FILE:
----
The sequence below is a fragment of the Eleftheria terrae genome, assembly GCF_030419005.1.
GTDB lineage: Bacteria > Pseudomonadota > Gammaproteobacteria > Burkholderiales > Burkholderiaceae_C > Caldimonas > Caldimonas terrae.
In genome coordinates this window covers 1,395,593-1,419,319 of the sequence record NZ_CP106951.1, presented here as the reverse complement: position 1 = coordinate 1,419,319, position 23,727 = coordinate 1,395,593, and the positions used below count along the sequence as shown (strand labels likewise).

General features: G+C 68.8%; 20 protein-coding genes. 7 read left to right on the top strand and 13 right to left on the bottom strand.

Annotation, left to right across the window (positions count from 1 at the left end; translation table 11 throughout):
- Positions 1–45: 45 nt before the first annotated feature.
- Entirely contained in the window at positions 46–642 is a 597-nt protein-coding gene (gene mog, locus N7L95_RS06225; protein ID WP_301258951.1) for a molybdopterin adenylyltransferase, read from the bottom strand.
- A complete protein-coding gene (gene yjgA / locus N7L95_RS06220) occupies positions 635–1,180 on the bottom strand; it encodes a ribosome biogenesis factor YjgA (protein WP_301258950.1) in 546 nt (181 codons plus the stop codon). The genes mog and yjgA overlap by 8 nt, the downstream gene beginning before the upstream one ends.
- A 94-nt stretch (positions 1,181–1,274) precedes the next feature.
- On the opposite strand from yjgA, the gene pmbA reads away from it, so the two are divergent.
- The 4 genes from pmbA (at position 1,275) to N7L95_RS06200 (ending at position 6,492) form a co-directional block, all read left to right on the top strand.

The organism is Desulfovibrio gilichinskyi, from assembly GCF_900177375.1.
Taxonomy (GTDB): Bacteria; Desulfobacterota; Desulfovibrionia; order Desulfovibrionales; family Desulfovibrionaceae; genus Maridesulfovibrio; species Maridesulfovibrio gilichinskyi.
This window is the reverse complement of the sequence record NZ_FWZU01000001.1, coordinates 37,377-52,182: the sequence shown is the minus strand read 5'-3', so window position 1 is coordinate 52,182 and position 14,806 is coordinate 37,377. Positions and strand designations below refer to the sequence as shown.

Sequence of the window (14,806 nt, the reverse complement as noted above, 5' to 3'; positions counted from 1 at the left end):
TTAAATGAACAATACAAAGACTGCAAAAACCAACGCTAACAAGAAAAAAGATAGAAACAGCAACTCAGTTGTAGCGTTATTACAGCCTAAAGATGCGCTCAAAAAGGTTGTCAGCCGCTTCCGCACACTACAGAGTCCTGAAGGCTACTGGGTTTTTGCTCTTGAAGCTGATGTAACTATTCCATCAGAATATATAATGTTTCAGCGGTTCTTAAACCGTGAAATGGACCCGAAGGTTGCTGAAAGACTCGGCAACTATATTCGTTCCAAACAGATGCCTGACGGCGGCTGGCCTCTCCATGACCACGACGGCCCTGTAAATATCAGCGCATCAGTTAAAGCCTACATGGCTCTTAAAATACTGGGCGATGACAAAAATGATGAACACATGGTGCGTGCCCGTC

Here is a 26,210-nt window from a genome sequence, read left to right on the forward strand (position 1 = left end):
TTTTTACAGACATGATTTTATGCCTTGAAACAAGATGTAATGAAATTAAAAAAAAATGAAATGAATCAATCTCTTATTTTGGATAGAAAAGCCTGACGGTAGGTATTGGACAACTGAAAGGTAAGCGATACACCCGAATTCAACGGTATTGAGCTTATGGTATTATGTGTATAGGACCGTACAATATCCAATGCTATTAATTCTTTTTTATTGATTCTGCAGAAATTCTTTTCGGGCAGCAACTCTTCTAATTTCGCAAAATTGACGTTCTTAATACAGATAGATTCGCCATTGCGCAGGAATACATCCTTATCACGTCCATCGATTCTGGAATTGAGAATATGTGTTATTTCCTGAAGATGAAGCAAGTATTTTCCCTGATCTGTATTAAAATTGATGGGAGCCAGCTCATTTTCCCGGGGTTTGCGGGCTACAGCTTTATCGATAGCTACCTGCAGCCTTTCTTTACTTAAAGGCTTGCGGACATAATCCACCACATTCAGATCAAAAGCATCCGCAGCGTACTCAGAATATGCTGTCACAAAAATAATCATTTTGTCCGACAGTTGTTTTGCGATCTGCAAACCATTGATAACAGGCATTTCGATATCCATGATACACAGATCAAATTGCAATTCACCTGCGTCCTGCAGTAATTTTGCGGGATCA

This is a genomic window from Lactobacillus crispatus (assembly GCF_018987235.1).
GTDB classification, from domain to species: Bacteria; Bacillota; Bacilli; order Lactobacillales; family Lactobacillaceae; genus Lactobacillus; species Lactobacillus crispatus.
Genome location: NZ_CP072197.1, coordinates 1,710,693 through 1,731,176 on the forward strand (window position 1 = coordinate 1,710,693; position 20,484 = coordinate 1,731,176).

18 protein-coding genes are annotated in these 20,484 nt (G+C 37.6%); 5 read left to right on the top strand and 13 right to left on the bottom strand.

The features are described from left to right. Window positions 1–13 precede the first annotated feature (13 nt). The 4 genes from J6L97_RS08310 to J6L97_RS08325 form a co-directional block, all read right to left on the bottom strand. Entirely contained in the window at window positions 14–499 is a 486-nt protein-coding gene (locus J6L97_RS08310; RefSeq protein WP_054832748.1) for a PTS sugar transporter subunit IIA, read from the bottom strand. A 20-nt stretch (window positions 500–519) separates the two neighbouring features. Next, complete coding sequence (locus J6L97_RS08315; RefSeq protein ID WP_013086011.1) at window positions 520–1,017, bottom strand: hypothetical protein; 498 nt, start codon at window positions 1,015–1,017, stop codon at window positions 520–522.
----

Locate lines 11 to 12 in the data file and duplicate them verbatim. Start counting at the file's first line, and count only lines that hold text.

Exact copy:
- The 4 genes from pmbA (at position 1,275) to N7L95_RS06200 (ending at position 6,492) form a co-directional block, all read left to right on the top strand.

The organism is Desulfovibrio gilichinskyi, from assembly GCF_900177375.1.